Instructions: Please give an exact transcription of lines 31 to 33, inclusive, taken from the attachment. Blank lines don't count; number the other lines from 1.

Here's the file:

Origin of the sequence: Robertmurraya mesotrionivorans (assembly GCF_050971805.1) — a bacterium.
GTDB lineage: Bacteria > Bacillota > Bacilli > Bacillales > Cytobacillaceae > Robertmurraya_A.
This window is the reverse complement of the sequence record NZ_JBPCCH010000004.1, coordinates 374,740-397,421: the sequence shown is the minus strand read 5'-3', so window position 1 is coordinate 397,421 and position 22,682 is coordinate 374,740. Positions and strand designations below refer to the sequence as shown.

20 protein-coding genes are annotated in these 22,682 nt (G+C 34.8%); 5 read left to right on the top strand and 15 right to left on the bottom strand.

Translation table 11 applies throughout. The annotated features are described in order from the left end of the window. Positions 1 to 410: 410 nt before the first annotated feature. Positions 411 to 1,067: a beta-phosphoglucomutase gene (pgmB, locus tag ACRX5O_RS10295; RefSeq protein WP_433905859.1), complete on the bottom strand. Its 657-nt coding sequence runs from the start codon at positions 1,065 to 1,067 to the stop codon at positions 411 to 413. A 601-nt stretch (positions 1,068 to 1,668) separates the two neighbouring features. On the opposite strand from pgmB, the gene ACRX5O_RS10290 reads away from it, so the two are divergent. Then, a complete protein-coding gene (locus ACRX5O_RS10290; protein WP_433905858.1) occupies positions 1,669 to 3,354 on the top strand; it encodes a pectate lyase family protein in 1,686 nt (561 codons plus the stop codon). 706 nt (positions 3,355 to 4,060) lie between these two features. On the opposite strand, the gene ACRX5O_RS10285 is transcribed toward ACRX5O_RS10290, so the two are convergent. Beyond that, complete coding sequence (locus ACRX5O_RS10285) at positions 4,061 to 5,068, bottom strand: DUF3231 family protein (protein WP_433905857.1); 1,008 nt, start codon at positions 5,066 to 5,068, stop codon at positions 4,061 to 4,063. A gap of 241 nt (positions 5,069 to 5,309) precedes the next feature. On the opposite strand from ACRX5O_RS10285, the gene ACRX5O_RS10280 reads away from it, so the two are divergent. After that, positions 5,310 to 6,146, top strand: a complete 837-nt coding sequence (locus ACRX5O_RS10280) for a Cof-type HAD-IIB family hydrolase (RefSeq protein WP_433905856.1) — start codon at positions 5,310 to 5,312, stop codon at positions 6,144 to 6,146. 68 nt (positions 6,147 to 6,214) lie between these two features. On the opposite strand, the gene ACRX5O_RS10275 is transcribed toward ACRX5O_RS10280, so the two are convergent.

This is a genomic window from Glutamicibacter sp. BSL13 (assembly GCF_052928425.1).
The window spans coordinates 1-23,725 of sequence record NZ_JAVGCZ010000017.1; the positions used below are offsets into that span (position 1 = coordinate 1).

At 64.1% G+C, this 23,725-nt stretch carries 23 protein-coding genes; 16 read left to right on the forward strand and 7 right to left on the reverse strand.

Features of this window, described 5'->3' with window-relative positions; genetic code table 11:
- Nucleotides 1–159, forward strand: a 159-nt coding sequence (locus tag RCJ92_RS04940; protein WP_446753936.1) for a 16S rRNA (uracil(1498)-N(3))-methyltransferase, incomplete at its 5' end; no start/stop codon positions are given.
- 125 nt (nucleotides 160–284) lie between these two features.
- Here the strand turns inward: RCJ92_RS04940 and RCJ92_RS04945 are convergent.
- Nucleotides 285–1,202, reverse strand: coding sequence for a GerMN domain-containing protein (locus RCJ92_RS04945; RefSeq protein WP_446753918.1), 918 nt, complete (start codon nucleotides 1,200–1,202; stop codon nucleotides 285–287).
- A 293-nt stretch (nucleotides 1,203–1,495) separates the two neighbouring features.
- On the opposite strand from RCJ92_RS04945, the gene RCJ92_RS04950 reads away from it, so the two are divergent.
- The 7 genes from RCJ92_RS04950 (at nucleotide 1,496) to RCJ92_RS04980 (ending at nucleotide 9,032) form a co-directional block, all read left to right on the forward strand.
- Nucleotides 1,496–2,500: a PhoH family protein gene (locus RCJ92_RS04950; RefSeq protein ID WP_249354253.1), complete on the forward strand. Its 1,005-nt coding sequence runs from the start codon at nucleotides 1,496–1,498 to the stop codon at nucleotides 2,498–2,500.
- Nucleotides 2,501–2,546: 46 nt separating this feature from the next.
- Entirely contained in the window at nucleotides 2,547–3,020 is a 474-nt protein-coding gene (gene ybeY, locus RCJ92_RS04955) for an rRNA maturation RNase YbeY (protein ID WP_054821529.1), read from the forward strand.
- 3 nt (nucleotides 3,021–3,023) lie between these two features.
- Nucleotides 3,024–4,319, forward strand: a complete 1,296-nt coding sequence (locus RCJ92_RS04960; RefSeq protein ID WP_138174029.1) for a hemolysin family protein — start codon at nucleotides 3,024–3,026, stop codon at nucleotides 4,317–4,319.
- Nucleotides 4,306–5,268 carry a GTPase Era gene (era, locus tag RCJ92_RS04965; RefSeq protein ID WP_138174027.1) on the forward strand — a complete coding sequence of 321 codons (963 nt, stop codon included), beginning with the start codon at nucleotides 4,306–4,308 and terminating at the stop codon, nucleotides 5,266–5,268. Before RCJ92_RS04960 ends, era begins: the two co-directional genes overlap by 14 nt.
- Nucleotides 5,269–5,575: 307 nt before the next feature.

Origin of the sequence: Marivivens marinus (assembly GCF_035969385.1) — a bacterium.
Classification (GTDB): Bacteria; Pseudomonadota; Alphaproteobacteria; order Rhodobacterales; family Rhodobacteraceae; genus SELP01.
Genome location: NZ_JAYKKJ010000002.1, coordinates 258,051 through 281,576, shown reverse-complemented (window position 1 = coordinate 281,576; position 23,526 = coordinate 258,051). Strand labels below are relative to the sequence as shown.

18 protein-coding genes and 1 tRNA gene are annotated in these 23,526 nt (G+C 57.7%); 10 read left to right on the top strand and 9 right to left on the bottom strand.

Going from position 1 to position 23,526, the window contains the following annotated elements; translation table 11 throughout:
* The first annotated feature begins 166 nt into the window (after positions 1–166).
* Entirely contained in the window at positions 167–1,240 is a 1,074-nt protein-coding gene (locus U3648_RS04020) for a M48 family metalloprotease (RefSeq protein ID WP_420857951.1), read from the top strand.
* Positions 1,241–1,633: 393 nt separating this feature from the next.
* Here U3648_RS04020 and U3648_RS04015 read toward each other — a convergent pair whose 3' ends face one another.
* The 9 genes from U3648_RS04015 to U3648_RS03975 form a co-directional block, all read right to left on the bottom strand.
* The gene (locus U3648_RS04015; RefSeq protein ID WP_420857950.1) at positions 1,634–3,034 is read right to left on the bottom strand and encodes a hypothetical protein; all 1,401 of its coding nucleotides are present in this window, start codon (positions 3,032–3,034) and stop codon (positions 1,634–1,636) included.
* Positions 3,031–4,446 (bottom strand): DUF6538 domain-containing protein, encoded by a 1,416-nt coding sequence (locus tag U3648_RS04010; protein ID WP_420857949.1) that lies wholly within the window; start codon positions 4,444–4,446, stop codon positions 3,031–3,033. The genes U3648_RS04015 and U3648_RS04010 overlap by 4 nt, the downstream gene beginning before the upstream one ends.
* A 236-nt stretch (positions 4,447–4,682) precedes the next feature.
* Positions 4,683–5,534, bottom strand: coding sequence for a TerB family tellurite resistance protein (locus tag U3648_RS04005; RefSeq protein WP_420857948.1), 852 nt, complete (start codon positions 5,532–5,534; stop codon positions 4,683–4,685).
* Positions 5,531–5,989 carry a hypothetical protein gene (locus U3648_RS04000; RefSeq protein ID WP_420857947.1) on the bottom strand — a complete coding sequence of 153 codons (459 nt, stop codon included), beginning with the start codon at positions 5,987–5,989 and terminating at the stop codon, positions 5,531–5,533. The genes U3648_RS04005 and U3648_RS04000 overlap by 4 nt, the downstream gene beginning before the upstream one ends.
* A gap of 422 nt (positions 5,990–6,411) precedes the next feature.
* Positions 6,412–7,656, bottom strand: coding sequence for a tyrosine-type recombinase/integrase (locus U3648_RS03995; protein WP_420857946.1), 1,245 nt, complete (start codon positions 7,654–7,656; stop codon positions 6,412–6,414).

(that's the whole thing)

* Positions 1,241–1,633: 393 nt separating this feature from the next.
* Here U3648_RS04020 and U3648_RS04015 read toward each other — a convergent pair whose 3' ends face one another.
* The 9 genes from U3648_RS04015 to U3648_RS03975 form a co-directional block, all read right to left on the bottom strand.